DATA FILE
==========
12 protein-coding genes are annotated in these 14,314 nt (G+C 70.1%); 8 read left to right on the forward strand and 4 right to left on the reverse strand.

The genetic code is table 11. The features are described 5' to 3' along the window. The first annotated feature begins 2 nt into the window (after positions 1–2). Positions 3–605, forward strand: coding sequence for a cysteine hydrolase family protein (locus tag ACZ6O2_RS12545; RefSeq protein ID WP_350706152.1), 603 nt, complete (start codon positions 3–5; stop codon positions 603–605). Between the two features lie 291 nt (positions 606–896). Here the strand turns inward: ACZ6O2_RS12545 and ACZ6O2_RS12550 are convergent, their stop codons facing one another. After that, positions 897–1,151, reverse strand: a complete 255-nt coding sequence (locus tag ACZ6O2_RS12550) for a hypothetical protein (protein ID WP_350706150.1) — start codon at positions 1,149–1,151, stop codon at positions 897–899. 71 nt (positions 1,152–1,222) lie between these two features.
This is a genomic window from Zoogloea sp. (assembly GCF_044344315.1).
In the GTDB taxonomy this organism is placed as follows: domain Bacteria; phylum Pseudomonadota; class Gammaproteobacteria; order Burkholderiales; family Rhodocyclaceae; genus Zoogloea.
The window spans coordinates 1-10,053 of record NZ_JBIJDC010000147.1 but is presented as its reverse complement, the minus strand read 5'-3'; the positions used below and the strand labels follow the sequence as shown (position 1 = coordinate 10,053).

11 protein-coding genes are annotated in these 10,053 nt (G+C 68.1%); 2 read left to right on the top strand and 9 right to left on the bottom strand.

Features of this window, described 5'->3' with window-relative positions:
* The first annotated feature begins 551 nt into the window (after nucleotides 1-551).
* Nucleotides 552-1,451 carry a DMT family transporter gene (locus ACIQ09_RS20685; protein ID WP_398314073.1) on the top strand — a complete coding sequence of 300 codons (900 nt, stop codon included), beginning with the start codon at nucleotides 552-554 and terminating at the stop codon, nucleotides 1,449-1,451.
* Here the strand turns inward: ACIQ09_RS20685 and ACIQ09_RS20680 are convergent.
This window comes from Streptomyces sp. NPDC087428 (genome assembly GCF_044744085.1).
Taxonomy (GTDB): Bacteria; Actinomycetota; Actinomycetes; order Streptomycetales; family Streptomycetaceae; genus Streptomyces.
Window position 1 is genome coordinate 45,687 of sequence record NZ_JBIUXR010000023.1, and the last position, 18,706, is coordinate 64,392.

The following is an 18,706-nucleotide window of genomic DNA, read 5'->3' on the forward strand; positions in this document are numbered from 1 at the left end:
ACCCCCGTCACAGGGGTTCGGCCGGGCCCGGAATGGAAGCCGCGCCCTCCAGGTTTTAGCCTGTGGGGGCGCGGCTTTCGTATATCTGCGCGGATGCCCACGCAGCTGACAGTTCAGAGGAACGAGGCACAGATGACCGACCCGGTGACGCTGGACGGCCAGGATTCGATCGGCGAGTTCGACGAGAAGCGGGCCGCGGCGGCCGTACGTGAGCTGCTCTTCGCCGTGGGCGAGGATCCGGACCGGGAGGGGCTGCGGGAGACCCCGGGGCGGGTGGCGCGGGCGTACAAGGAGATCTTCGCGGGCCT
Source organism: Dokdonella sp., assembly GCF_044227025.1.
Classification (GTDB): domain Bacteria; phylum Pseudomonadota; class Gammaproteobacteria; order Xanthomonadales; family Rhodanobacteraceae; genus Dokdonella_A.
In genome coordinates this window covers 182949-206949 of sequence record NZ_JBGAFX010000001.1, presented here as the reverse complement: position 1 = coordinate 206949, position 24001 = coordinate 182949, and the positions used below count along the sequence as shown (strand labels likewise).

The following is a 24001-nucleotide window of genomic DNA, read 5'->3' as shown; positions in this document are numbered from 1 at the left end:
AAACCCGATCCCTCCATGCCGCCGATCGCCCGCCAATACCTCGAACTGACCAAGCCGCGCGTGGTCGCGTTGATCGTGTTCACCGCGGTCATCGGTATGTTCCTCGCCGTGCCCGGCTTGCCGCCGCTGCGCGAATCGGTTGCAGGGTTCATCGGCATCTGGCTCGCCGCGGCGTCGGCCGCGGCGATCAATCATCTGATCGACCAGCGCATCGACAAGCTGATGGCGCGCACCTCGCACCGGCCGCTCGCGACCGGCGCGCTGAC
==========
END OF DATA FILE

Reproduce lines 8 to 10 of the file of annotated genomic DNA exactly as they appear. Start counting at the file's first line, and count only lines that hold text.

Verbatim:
* The first annotated feature begins 551 nt into the window (after nucleotides 1-551).
* Nucleotides 552-1,451 carry a DMT family transporter gene (locus ACIQ09_RS20685; protein ID WP_398314073.1) on the top strand — a complete coding sequence of 300 codons (900 nt, stop codon included), beginning with the start codon at nucleotides 552-554 and terminating at the stop codon, nucleotides 1,449-1,451.
* Here the strand turns inward: ACIQ09_RS20685 and ACIQ09_RS20680 are convergent.